Hawaiian Electric Co. has canceled plans to install solar panels on the roof of its Ward Avenue facility because the company it contracted to do the project, Hoku Solar Inc., was unable to obtain the necessary financing.
The project had been on the drawing board since May 2007 when Hawaiian Electric agreed to have Hoku Solar install HECO’s first utility-sited, large-scale photovoltaic project. Hoku was to have operated the system, selling the electricity to HECO.
The project was announced with some fanfare, billed as an example of HECO’s response to public demand for solar power. However, the two sides agreed to pull the plug on the project when Hoku was unable to secure financing after receiving two consecutive six-month extensions from HECO.
The system originally was scheduled to be up and running on the roof of the Ward Avenue Archer substation by December 2008.
A Hoku spokesman said the company was unable to secure financing in the time allowed because of difficulty with terms and conditions specific to the HECO project along with a general shortage of credit following the financial market meltdown in the fall of 2008.
"In the end they decided to move on, although we were still trying to get financing," said Jerrod Schreck, chief strategy officer for Hoku Corp., the parent of Hoku Solar.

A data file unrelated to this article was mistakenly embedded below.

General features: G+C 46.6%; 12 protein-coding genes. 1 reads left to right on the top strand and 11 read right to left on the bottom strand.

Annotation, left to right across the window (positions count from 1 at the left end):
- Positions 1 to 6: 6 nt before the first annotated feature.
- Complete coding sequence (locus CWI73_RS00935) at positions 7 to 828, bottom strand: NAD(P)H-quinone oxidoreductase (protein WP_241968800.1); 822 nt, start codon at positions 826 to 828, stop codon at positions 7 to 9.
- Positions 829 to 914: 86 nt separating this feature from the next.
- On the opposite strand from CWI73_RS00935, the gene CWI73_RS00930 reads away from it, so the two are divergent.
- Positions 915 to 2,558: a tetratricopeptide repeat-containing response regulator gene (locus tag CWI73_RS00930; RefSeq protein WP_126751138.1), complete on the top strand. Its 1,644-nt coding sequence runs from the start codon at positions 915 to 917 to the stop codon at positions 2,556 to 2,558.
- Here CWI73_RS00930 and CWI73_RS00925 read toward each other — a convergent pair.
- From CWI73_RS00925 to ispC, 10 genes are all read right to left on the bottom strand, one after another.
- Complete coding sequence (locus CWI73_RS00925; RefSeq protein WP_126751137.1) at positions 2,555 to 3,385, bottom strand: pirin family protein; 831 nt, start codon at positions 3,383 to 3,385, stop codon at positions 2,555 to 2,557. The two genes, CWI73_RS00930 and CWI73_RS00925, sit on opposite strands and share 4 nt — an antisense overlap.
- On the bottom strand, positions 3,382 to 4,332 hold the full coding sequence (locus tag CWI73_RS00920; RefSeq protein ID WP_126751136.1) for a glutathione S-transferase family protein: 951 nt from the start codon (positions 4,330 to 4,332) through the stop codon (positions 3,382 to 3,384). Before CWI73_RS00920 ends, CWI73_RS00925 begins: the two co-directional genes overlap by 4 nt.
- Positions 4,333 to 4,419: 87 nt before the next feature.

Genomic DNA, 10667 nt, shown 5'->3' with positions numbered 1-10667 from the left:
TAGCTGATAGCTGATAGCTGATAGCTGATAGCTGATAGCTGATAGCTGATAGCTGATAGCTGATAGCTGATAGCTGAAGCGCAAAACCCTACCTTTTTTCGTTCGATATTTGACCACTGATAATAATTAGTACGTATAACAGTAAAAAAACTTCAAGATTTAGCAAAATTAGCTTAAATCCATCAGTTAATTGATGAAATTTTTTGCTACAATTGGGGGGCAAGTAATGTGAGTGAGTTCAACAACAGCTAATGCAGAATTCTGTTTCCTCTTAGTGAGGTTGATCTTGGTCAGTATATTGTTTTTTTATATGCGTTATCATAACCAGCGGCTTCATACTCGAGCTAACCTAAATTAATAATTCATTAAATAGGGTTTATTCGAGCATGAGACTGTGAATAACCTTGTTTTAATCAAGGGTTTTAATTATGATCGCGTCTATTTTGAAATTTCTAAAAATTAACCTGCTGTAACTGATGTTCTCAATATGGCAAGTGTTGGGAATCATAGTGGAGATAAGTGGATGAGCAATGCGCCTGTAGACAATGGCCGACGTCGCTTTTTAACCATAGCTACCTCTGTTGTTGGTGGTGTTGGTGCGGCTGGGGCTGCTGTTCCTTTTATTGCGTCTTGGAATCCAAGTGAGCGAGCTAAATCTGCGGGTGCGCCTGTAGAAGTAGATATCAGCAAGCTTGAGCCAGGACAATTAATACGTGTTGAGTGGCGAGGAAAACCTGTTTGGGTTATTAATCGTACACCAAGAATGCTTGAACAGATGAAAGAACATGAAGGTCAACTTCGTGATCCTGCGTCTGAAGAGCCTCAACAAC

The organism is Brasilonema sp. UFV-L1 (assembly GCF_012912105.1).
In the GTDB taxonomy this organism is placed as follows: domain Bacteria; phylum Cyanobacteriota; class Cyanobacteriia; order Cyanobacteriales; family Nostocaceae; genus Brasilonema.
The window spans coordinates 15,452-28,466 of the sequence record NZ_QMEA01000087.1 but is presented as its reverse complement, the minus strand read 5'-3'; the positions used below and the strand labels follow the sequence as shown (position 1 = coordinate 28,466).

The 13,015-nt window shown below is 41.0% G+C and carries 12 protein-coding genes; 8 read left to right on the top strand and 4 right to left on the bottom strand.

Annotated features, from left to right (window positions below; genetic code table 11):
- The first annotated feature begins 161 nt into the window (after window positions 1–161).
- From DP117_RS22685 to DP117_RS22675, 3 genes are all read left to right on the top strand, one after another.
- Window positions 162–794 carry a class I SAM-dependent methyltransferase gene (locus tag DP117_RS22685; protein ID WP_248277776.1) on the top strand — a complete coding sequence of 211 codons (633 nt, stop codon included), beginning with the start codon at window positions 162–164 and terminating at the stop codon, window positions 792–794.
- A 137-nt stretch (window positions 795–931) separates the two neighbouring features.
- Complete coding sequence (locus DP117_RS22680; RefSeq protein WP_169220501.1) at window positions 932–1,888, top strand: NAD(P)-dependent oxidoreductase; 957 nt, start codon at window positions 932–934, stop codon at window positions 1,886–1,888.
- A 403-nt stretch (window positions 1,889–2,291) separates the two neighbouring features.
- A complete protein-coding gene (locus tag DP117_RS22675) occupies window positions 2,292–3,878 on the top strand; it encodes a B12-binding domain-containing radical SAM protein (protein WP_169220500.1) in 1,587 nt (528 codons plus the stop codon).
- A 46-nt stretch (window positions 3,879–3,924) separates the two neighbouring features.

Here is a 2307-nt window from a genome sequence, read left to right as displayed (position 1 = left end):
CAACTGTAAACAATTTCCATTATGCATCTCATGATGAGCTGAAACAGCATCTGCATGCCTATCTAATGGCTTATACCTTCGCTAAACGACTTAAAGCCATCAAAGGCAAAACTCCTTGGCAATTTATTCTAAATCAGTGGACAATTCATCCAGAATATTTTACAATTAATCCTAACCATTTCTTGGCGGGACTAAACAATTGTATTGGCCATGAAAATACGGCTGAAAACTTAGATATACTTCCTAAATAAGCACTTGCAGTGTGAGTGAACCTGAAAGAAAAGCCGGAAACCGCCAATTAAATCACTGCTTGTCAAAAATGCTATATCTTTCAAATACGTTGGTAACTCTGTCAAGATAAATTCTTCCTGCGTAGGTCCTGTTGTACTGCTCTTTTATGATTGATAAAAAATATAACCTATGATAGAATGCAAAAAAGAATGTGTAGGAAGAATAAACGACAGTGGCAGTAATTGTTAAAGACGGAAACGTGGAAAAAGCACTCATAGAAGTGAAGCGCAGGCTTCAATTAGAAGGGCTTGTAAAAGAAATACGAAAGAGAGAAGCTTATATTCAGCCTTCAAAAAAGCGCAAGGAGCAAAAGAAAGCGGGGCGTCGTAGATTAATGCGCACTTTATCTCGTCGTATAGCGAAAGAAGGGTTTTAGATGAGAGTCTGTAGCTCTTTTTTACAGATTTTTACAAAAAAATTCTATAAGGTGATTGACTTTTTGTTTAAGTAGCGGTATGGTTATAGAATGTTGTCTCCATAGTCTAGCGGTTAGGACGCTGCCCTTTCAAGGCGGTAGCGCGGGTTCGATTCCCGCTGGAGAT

HECO notified the Public Utilities Commission last week of the decision to scuttle the project.
"Hawaiian Electric has decided not to rebid the Archer PV project at this time since the original project objectives can be achieved through various renewable energy project developments and procurement initiatives that are currently being pursued," HECO said in a letter to the PUC.
"Hawaiian Electric, will, however, continue to consider the potential deployment of renewable energy generation and integration technologies at Archer and other utility sites," the letter continued.
"Hawaiian Electric remains fully committed to renewable energy, including the development of … PV projects."
Hoku and HECO had cleared several hurdles in the proposed project, including signing a purchase power agreement in May 2008 whereby HECO agreed to buy electricity from Hoku at a fixed rate of 19 cents per kilowatt-hour over a period of 20 years.
The generating capacity of the system would have ranged anywhere from 167 kilowatts to 300 kilowatts. At 167 kilowatts the system would have produced enough electricity to power the equivalent of 150 to 200 homes.
Hoku said adverse market conditions have not prevented it from completing other solar projects, including the installation of PV systems on the roofs at seven state airports. Hoku also recently signed a deal to install a PV system at the offices of Diagnostic Laboratory Services in Honolulu.